Ultimately, the meek may, indeed, inherit the earth. But history suggests that, in the meantime, meek salespeople will waste time, money and energy and miss out on the opportunities awaiting those with the vision and courage to take bold action.
By now all but the most resolute of ostriches have accepted that the embryonic law firm sales function is undergoing change at a dizzying pace. But the language of the current sales debate suggests that many participants still don’t appreciate the degree.
The word “change” understates the situation to distortion, like saying that banking has “changed” from long teller lines and limited retail hours to instantaneous 24-7 global transactions from mobile phones.
We’re talking revolution and disruption here, not change.
Legal service selling isn’t changing; it’s being born
Any similarities between what was and what will be is coincidental. Doubters need only consider the number of law firm sacred cows – economic and cultural – that clients have already made extinct, or are now putting on the endangered species list: annual rate increases; paying for associate development; highly-paid partners without clients, and many others. To that add, “delivering business to your door with no cost or effort on your part.”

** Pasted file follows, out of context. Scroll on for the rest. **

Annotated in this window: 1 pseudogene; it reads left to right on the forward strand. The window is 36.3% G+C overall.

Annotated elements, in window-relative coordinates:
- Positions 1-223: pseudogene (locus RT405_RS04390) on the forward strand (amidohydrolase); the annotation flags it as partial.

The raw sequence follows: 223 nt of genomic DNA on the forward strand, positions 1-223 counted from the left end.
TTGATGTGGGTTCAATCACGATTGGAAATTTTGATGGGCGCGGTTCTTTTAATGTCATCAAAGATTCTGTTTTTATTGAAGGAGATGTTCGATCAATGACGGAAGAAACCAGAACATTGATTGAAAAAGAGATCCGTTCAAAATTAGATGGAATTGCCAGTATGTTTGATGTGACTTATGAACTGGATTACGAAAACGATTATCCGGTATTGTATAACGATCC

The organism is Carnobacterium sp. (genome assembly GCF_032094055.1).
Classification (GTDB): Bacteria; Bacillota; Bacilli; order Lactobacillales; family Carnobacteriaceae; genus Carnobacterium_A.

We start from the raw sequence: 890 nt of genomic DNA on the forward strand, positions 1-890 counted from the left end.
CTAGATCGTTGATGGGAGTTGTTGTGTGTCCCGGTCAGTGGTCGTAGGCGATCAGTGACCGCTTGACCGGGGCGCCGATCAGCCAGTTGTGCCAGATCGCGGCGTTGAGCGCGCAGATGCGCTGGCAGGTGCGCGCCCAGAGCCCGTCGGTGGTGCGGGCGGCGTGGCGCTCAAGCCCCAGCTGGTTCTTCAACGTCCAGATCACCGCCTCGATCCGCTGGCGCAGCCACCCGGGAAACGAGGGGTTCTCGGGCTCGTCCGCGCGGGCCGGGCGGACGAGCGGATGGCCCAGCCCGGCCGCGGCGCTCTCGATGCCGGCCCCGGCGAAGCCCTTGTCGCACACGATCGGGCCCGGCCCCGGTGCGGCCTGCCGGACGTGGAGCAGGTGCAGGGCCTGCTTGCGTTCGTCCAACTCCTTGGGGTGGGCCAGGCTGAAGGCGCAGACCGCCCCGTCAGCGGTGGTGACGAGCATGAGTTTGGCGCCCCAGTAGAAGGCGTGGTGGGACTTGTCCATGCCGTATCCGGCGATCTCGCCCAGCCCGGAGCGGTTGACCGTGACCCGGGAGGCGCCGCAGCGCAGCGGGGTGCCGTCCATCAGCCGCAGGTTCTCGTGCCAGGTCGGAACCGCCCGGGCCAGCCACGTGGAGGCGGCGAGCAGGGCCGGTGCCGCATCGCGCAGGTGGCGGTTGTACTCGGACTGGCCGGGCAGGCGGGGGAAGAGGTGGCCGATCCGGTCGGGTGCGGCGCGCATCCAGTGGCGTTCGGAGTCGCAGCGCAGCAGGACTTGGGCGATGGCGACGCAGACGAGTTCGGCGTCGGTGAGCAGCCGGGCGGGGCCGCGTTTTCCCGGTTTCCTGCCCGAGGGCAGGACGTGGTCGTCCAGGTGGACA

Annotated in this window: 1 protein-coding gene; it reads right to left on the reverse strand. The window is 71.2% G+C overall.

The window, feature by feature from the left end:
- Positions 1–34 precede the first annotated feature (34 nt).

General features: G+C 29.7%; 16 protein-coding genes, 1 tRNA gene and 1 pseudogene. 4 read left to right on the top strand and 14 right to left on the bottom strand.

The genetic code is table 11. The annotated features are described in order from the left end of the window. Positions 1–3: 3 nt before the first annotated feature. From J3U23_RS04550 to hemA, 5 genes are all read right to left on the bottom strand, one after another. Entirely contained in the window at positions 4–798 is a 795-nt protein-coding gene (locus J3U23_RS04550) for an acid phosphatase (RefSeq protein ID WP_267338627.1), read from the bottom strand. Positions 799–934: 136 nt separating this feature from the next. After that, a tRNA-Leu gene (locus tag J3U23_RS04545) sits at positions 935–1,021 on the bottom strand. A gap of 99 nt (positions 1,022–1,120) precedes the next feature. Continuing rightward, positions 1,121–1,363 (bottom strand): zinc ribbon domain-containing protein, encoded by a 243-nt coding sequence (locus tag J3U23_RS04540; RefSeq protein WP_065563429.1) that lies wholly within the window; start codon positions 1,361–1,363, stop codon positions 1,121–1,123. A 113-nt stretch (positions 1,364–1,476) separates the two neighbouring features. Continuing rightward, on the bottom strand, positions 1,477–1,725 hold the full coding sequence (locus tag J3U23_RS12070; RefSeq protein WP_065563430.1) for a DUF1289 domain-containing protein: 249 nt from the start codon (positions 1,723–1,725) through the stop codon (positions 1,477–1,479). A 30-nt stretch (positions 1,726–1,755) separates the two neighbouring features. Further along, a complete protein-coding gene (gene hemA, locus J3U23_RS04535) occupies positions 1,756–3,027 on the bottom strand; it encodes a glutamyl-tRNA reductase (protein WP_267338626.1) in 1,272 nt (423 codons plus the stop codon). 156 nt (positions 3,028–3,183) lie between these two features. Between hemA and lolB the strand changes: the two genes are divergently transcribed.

In the face of this, law firms have embraced “selling,” sort of, but they still resist doing it in a serious way. Too many law firm sales efforts are constrained by fear and denial. Contrast that with your corporate clients’ sales behavior. They know that product advantages are fleeting, and they invest heavily trying every imaginable way to have the best sales force as a lasting competitive edge.
Your clients are everyone else’s prospects, and no matter what size or type, they’re approached by dozens – perhaps hundreds – of law firms each year. (Fortunately for you at the moment, your competitors do it badly, too.) Most buyers perceive all established firms as sufficiently competent that claims of differentiation based on technical capability fall on deaf ears.
You’re one of far too many